Spiders: Scary and Spooky, or Peaceful and Quiet?

When you discover a spider and its web in an inconvenient spot for you, (like sprawled across a walkway or over your door), it’s fine to remove it but not necessary to kill the spider. Once its web is destroyed, the spider will most likely realize its mistake and build a new home in a more secluded spot. (New Africa / Adobe Stock)
Tulare-Kings Counties Master Gardeners

One of the quintessential images of Halloween just might be spiders: huge black, crouching, fanged spiders, ready to jump out from a shadowy webbed corner and bite! 

But as gardeners, should we view spiders as our enemy? Spiders are counted as “natural enemies”—but not of humans! According to UCANR (University of California Agriculture and Natural Resources), beneficial insects and other organisms that kill pests are called natural enemies—and most gardens typically contain far more of these than pest insects. In any pest management program, it is important to encourage the beneficial insects or natural enemies by avoiding pesticides that kill them. You also can encourage beneficial insects by choosing plants that provide them with pollen, nectar and shelter. 

The benefit of spiders: The biggest benefit of garden spiders is that they help maintain a healthy balance in your landscape by trapping and eating pest insects that you don’t want in your flower beds, like aphids, wasps, beetles, mosquitoes and flies. Spiders have voracious appetites, eating at least one insect per day, and this means you can decrease or stop the use of pesticides. Organic gardeners can appreciate spiders for this very reason. When you see spiders in your garden, it means you need to use fewer chemicals.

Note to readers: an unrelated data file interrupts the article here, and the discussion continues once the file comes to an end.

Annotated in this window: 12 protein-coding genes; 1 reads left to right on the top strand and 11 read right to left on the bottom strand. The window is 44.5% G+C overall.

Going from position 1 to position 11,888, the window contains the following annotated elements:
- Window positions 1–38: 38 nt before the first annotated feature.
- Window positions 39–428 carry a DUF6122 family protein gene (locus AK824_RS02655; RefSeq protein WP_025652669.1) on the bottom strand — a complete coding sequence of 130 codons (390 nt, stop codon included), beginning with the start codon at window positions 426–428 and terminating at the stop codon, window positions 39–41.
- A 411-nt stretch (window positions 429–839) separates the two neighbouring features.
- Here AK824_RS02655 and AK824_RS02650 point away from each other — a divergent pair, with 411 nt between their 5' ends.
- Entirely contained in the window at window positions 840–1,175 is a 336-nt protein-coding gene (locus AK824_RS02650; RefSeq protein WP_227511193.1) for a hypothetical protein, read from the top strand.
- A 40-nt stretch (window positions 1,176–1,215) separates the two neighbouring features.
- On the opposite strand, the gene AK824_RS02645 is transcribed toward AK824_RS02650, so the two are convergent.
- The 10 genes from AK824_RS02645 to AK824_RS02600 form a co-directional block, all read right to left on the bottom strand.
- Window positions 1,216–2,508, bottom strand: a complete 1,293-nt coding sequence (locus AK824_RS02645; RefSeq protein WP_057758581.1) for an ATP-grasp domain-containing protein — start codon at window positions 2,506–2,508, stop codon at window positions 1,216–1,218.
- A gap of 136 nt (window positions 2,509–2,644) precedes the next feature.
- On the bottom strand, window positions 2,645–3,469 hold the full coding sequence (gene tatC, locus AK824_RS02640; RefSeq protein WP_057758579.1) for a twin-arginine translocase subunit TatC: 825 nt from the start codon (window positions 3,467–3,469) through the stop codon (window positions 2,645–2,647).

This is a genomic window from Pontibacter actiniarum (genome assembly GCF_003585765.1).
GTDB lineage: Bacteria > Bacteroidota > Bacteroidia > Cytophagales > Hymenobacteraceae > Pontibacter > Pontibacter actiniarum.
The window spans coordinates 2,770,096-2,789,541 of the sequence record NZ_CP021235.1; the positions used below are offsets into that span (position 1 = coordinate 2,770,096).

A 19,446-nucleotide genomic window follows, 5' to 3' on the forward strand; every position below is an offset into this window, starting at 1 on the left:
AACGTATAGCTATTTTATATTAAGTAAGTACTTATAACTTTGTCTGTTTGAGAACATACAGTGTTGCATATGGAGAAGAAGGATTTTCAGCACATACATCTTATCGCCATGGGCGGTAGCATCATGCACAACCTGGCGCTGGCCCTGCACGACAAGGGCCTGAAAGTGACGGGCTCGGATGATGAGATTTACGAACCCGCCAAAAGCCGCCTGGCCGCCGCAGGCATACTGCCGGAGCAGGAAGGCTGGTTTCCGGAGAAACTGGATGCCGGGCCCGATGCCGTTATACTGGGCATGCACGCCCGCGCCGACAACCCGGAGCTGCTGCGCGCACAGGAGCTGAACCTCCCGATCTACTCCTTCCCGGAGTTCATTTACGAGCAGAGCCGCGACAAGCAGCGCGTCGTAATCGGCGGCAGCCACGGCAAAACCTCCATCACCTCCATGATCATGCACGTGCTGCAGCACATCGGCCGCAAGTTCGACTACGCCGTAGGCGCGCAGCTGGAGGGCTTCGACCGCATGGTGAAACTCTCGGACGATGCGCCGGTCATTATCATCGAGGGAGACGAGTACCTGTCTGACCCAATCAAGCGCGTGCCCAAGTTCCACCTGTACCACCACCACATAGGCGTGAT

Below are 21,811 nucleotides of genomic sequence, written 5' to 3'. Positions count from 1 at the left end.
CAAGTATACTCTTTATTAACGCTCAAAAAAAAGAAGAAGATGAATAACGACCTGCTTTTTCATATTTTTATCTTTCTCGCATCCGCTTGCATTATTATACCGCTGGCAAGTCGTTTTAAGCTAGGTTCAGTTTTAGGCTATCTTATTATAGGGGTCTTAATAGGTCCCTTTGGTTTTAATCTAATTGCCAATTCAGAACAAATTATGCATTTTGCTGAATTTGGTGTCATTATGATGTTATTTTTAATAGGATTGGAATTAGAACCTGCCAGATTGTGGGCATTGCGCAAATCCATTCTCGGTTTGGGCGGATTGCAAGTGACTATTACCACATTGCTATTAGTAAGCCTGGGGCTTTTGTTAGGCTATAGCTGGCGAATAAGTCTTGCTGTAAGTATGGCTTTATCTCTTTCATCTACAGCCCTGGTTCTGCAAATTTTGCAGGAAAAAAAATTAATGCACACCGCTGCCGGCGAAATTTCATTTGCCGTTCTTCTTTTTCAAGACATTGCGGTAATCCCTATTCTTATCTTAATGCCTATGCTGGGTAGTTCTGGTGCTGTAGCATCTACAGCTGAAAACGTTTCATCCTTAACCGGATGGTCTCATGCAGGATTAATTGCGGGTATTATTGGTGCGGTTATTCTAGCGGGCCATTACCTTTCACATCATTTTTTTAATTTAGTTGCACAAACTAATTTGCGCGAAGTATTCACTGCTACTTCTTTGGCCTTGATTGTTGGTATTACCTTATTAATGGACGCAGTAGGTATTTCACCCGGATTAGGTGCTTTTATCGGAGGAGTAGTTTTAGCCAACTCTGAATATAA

Another benefit of having spiders in your yard is they can reduce harmful plant pathogens by controlling the insect pests that transfer many types of fungal and bacterial diseases from plant to plant. These diseases damage plant tissues and sometimes even kill the plant. The fewer pests there are in your garden, the fewer ways there will be for certain diseases to spread.

How to attract spiders: While it may seem counterintuitive to those of us who are arachnophobes (myself included!), we should want some garden spiders in our yards. A healthy garden filled with lush bushes and perennials makes a great habitat for many garden spiders. Using grass clippings as mulch specifically attracts wolf spiders. Instead of building webs and waiting for prey to come to them, these hunters actively seek out their dinner. If you want to attract weaving spiders, try adding tall plants that can serve as spots to anchor their webs. Tomato plants, sunflowers and cornstalks are good options. Other anchoring spots could be garden arbors or trellises. 

In California, spiders commonly encountered around buildings include jumping spiders, tarantulas, orb weavers, sheet web spiders, cellar spiders, wolf spiders and widow spiders. While different spiders are active all year, it’s more likely that you will see them moving and hunting during warmer months. 

Do garden spiders bite?: Most spiders will bite if provoked, but very few spider bites are dangerous to humans. If you happen to brush up against a garden spider’s web and it bites you, the bite area may swell slightly and itch. But in most cases, these spiders are happy to hide away when you’re around.